Pathobiology of Atherosclerosis

  • Assaad S. Daoud
  • Katherine E. Fritz
  • John Jarmolych
  • Mark L. Armstrong


The normal arterial wall is an ordered structure in which the principal cellular components, smooth muscle cells, and endothelial cells, are arranged in a predictable relationship to each other and to the extracellular substances, most of which are collagen, elastin, and glycosaminoglycans. The development of an atherosclerotic lesion disturbs normal spatial relationships by altering both the cellular and extracellular composition. The cellular changes involve most notably an increase in smooth muscle cells (SMC) and the appearance of numerous “foam cells,” lipid-filled cells of unidentifiable origin, as well as macrophages (1). Also documented are increases in such extracellular substances as total and esterified cholesterol, phospholipid, elastin (2) and calcium (3). These changes are accompanied by areas of necrosis (1). During the regression process the numbers of foam cells and macrophages decrease (1,4), as does lipid concentration (5–7), including total and esterified cholesterol (3,7–9). Depending on the regression regimen employed, calcium concentration may decrease (5,6,8) or increase (3), while collagen concentration has similarly been reported to increase (8) or decrease (9). A decrease in the amount of necrosis is a relatively early phenomenon (1).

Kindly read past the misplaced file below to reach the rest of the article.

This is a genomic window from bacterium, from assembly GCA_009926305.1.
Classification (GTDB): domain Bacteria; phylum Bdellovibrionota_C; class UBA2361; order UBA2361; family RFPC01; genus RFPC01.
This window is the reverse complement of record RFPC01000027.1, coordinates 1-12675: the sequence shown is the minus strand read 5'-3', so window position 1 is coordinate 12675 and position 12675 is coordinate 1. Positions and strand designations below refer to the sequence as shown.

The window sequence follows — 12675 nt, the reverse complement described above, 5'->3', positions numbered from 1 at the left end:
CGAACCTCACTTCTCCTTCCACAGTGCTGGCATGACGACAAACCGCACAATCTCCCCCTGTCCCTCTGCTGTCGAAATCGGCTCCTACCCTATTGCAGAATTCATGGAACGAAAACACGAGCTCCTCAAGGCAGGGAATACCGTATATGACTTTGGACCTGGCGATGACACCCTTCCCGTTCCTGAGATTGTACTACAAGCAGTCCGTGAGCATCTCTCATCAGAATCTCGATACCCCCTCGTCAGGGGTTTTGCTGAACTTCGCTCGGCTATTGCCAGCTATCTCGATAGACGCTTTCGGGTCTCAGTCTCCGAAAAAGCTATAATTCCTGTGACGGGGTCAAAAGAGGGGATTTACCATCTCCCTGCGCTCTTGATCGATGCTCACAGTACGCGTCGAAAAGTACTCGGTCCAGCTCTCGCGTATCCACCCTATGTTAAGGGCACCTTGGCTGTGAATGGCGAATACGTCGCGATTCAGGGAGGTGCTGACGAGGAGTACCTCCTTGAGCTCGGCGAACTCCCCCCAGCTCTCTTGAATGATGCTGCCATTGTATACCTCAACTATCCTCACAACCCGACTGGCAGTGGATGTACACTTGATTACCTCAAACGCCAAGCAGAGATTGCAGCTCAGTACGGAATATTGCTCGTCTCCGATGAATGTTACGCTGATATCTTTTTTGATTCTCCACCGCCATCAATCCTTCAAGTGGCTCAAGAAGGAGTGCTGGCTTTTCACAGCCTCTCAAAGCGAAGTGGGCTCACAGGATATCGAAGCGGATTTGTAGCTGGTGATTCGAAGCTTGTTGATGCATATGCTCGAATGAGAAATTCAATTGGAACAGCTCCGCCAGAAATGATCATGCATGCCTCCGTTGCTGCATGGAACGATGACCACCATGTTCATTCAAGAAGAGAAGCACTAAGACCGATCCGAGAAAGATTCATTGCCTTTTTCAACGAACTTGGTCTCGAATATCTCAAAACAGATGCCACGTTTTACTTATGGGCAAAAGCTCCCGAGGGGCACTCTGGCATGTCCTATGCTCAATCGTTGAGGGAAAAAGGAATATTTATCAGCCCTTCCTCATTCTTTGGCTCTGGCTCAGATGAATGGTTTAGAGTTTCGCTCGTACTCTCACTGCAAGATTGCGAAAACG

Smooth Muscle Cell Foam Cell Aortic Smooth Muscle Cell Bovine Aortic Endothelial Cell Arterial Smooth Muscle Cell 
These keywords were added by machine and not by the authors. This process is experimental and the keywords may be updated as the learning algorithm improves.


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Copyright information

© Springer-Verlag New York Inc. 1983

Authors and Affiliations

  • Assaad S. Daoud
  • Katherine E. Fritz
  • John Jarmolych
  • Mark L. Armstrong

There are no affiliations available

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